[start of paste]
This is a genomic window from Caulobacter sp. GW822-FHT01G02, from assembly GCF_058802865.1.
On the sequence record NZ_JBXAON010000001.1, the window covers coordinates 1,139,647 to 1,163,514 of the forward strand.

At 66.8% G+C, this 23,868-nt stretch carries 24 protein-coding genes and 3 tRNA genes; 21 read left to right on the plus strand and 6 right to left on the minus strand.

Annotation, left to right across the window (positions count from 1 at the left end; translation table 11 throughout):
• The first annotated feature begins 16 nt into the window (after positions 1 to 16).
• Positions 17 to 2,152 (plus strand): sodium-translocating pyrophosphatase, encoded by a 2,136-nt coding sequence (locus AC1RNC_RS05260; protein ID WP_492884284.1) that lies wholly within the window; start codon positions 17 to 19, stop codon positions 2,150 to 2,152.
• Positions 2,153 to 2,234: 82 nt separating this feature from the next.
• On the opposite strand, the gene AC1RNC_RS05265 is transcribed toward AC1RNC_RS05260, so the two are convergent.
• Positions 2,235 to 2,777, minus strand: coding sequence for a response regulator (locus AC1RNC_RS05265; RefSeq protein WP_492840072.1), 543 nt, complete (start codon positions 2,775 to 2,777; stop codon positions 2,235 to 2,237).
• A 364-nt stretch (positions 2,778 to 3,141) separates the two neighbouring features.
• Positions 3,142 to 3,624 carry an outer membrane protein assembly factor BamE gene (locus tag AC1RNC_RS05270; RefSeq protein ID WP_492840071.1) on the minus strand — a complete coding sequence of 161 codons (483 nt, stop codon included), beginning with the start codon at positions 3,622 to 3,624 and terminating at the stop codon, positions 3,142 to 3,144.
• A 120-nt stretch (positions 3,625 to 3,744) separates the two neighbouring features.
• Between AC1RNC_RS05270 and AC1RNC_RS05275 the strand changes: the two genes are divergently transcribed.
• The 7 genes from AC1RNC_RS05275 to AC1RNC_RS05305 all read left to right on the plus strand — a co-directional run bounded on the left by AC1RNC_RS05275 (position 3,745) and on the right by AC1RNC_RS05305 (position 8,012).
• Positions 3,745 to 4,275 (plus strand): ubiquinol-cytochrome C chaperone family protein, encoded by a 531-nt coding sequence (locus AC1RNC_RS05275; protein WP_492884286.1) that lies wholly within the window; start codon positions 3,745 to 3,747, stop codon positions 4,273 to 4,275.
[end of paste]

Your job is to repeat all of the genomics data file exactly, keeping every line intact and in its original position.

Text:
This is a genomic window from Caulobacter sp. GW822-FHT01G02, from assembly GCF_058802865.1.
On the sequence record NZ_JBXAON010000001.1, the window covers coordinates 1,139,647 to 1,163,514 of the forward strand.

At 66.8% G+C, this 23,868-nt stretch carries 24 protein-coding genes and 3 tRNA genes; 21 read left to right on the plus strand and 6 right to left on the minus strand.

Annotation, left to right across the window (positions count from 1 at the left end; translation table 11 throughout):
• The first annotated feature begins 16 nt into the window (after positions 1 to 16).
• Positions 17 to 2,152 (plus strand): sodium-translocating pyrophosphatase, encoded by a 2,136-nt coding sequence (locus AC1RNC_RS05260; protein ID WP_492884284.1) that lies wholly within the window; start codon positions 17 to 19, stop codon positions 2,150 to 2,152.
• Positions 2,153 to 2,234: 82 nt separating this feature from the next.
• On the opposite strand, the gene AC1RNC_RS05265 is transcribed toward AC1RNC_RS05260, so the two are convergent.
• Positions 2,235 to 2,777, minus strand: coding sequence for a response regulator (locus AC1RNC_RS05265; RefSeq protein WP_492840072.1), 543 nt, complete (start codon positions 2,775 to 2,777; stop codon positions 2,235 to 2,237).
• A 364-nt stretch (positions 2,778 to 3,141) separates the two neighbouring features.
• Positions 3,142 to 3,624 carry an outer membrane protein assembly factor BamE gene (locus tag AC1RNC_RS05270; RefSeq protein ID WP_492840071.1) on the minus strand — a complete coding sequence of 161 codons (483 nt, stop codon included), beginning with the start codon at positions 3,622 to 3,624 and terminating at the stop codon, positions 3,142 to 3,144.
• A 120-nt stretch (positions 3,625 to 3,744) separates the two neighbouring features.
• Between AC1RNC_RS05270 and AC1RNC_RS05275 the strand changes: the two genes are divergently transcribed.
• The 7 genes from AC1RNC_RS05275 to AC1RNC_RS05305 all read left to right on the plus strand — a co-directional run bounded on the left by AC1RNC_RS05275 (position 3,745) and on the right by AC1RNC_RS05305 (position 8,012).
• Positions 3,745 to 4,275 (plus strand): ubiquinol-cytochrome C chaperone family protein, encoded by a 531-nt coding sequence (locus AC1RNC_RS05275; protein WP_492884286.1) that lies wholly within the window; start codon positions 3,745 to 3,747, stop codon positions 4,273 to 4,275.